23Peter invited them to spend the night.
The next morning, Peter and some of the Lord's followers in Joppa left with the men who had come from Cornelius. 24The next day they arrived in Caesarea where Cornelius was waiting for them. He had also invited his relatives and close friends.
25When Peter arrived, Cornelius greeted him. Then he knelt at Peter's feet and started worshiping him. 26But Peter took hold of him and said, “Stand up! I am nothing more than a human.”
27As Peter entered the house, he was still talking with Cornelius. Many people were there, 28and Peter said to them, “You know that we Jews are not allowed to have anything to do with other people. But God has shown me that he doesn't think anyone is unclean or unfit. 29I agreed to come here, but I want to know why you sent for me.”
Four days ago at about three o'clock in the afternoon I was praying at home. Suddenly a man in bright clothes stood in front of me. 31He said, “Cornelius, God has heard your prayers, and he knows about your gifts to the poor. 32Now send to Joppa for Simon Peter. He is visiting in the home of Simon the leather maker, who lives near the sea.”
33I sent for you at once, and you have been good enough to come. All of us are here in the presence of the Lord God, so that we can hear what he has to say.
The revelation is given to Peter in the context of his sleep (Acts 10:10). Deep sleep signifies a transformational moment in the workings of God towards mankind. We see it in deep-sleeping dreams to Adam (Genesis 2:21), Abraham (Genesis 15:4), and Daniel (Daniel 7:1).
Cornelius, the God fearing centurion, is a man who has made it his habit to be in the presence of God through prayer. But now his eternal presence is coming to him through a messenger he has been ordered to summon.
Cornelius is so excited that he has gathered together his relatives and close friends. They huddle in eager anticipation. When he finally meets Peter, we read that “he knelt at Peter’s feet and started worshiping him” (v 25).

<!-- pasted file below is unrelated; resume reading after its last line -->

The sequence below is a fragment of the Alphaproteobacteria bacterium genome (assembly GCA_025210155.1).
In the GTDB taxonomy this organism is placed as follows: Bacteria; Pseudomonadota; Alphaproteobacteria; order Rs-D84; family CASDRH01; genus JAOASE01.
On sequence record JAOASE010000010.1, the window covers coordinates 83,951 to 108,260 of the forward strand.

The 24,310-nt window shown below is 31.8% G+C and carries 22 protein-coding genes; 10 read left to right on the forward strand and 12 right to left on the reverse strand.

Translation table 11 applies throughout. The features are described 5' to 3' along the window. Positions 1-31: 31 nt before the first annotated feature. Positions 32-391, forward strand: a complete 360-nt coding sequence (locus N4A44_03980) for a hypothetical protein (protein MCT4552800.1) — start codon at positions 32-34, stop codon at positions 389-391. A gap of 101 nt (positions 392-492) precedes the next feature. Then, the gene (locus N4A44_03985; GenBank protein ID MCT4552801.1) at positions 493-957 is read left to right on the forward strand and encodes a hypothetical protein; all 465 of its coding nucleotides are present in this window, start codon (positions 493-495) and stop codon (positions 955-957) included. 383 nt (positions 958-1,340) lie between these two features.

Our culture predisposes us to mock Cornelius. He is clearly in error. Peter himself tells him to rise because he is only a man, not a divine being.
But the apostle John makes the same mistake with an angel in the Book of Revelation. Maybe our derision comes from the fact that he bows down to anyone. Our proud age accustoms us to being familiar, if not on equal terms, with everyone. There is no room for worship.
Ours is the greater error. Cornelius rightly concludes the enormity of what is happening. He simply mistakes the messenger for its sender.
And now the curiosity and anticipation of both is about to be satisfied. Although Peter still does not understand the full significance of the vision he received about eating the ceremonially unclean animals, encountering Cornelius in person is leading him to unravel the clues. As Peter notes, “God has shown me that he doesn’t think anyone is unclean or unfit” (v 29).
Cornelius provides the final clue: “All of us are here in the presence of the Lord God” (v 33).
They are united, not divided, before the Lord.
By the blood of your Son Jesus, shed once on the cross for all for the forgiveness of sins,
You have made us one people to praise you in unison,
And in all the distinctions and differences among Christians to work harmony,
We pray that your glory would so shine that many would be drawn to you.